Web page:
A couple of weeks ago I was sitting on the sun-baked stone of the amphitheatre in Verona, watching Verdi’s opera, Aida. It tells a story of divided loyalties. Radames, an Egyptian military commander, is torn between his allegiance to Pharaoh and his love for Aida, a captive from Ethiopia, with whom Egypt is at war. She is torn between her love for her country, her father, who’s in fact the Ethiopian king, and this enemy soldier. After hours of glorious music, Radames unwittingly betrays his country by telling Aida a military secret, which is overheard by her father. Once discovered, Radames refuses either to deny the accusations of treachery or his love for Aida and he’s condemned to be buried alive. When the vault is sealed, he finds that Aida has already hidden herself there to die at his side.
Being honest and having strong moral principles that you refuse to change is the definition of integrity. In a quote often attributed to CS Lewis but in fact from an American self-help book, “Integrity is doing the right thing, even when no one is watching”. This is demonstrated in the Bible by Daniel, who’s captured as a youth by the Babylonians and whose qualities lead to him achieving an immensely powerful political position. His rivals try to dish the dirt on him but, the Bible says, ‘could find no corruption in him, because he was trustworthy’. When they pass a law demanding that everyone should pray only to the king, Daniel goes to his room and prays to God, despite the penalty of being thrown into a lions’ den. He doesn’t bow to pressure; he doesn’t manipulate the facts; he stays true to himself and to his faith.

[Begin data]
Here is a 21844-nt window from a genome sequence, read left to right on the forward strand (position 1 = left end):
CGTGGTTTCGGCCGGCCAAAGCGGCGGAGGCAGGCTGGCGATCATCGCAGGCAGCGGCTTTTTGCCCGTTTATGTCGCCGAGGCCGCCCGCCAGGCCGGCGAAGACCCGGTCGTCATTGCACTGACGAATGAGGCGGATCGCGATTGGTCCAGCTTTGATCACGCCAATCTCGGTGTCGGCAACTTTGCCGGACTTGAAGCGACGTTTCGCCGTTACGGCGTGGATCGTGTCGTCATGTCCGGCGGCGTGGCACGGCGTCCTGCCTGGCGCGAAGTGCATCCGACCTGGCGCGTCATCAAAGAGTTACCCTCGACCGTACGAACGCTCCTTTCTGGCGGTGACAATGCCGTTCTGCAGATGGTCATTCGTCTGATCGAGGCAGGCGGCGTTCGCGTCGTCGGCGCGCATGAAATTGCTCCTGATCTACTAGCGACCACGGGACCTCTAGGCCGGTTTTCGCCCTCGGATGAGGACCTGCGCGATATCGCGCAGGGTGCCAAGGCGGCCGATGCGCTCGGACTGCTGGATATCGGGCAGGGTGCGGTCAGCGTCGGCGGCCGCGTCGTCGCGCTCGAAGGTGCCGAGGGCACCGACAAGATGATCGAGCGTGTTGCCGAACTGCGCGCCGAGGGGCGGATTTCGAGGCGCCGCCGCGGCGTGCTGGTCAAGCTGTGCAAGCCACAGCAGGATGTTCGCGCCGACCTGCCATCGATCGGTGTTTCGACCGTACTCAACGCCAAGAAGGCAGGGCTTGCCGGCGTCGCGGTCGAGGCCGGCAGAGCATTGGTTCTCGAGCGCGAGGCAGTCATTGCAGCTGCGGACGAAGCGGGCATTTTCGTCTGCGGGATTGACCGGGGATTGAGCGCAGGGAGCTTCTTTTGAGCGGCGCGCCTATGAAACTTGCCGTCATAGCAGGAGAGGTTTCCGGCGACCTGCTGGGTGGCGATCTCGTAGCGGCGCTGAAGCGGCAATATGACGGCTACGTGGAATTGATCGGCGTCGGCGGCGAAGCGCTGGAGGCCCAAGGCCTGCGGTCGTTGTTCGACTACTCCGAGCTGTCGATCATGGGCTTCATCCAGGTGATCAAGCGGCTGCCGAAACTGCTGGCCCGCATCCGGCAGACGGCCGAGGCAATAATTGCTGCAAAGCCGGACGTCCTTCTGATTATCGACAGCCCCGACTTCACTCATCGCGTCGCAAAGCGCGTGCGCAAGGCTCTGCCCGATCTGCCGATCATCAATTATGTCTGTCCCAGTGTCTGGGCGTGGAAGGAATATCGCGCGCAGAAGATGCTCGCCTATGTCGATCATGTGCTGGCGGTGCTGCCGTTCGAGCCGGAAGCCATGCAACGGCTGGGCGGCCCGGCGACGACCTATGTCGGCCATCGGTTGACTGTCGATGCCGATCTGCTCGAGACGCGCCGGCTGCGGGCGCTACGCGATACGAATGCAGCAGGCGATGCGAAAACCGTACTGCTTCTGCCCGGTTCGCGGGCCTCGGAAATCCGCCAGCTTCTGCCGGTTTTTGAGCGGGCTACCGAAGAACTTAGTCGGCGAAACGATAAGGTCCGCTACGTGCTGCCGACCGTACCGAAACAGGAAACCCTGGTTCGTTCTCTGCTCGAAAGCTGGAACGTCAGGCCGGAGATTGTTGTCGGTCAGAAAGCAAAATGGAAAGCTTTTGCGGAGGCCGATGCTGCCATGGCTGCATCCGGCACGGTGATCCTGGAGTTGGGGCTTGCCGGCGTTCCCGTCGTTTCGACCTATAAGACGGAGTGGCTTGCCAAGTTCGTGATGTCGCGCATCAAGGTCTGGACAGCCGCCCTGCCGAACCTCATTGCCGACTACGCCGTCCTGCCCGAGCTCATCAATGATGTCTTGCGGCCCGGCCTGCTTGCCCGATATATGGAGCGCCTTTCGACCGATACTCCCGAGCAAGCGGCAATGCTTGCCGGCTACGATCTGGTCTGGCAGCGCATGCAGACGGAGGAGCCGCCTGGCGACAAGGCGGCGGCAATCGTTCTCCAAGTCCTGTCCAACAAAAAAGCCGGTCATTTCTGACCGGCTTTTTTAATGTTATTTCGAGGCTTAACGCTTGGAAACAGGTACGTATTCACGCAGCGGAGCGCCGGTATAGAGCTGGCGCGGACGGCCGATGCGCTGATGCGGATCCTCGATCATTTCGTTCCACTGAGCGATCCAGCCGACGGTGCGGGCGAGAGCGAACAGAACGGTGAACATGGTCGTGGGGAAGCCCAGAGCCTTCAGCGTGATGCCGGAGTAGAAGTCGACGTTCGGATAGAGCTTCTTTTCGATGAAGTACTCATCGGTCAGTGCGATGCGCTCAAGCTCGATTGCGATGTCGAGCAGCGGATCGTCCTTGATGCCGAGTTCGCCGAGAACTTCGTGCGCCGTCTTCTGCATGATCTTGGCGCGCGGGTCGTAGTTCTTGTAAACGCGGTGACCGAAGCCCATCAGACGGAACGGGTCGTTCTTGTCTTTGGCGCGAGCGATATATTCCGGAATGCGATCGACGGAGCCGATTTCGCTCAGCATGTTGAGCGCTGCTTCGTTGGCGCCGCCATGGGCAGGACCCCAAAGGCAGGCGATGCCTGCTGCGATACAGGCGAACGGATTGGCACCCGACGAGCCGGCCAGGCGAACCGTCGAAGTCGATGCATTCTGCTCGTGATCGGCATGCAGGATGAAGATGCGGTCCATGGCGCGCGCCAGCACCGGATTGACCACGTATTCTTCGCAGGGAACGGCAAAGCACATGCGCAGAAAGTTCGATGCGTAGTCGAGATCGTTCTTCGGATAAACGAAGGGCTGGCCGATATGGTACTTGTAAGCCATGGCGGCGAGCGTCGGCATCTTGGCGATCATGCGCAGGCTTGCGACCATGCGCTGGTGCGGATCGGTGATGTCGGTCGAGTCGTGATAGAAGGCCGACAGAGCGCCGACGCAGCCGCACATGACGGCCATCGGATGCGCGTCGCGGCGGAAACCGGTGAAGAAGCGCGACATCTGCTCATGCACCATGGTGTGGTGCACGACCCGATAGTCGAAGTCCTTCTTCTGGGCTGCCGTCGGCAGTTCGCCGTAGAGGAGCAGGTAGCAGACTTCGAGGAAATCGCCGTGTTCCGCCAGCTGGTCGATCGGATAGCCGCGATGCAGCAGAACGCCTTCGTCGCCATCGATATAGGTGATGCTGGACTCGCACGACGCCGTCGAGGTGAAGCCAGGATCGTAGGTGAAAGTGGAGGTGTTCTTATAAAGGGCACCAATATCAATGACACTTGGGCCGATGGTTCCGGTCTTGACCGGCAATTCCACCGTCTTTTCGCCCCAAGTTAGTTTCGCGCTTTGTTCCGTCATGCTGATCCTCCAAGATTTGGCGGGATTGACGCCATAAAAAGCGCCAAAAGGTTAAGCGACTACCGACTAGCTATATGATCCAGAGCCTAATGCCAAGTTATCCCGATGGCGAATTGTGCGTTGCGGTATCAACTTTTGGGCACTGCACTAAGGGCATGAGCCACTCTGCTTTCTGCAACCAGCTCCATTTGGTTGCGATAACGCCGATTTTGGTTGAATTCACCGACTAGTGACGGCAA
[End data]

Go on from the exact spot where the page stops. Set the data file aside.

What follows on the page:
Lord, give courage and strength to all in positions of leadership today, that they might conduct their affairs with integrity and fairness, alert to their conscience. Amen.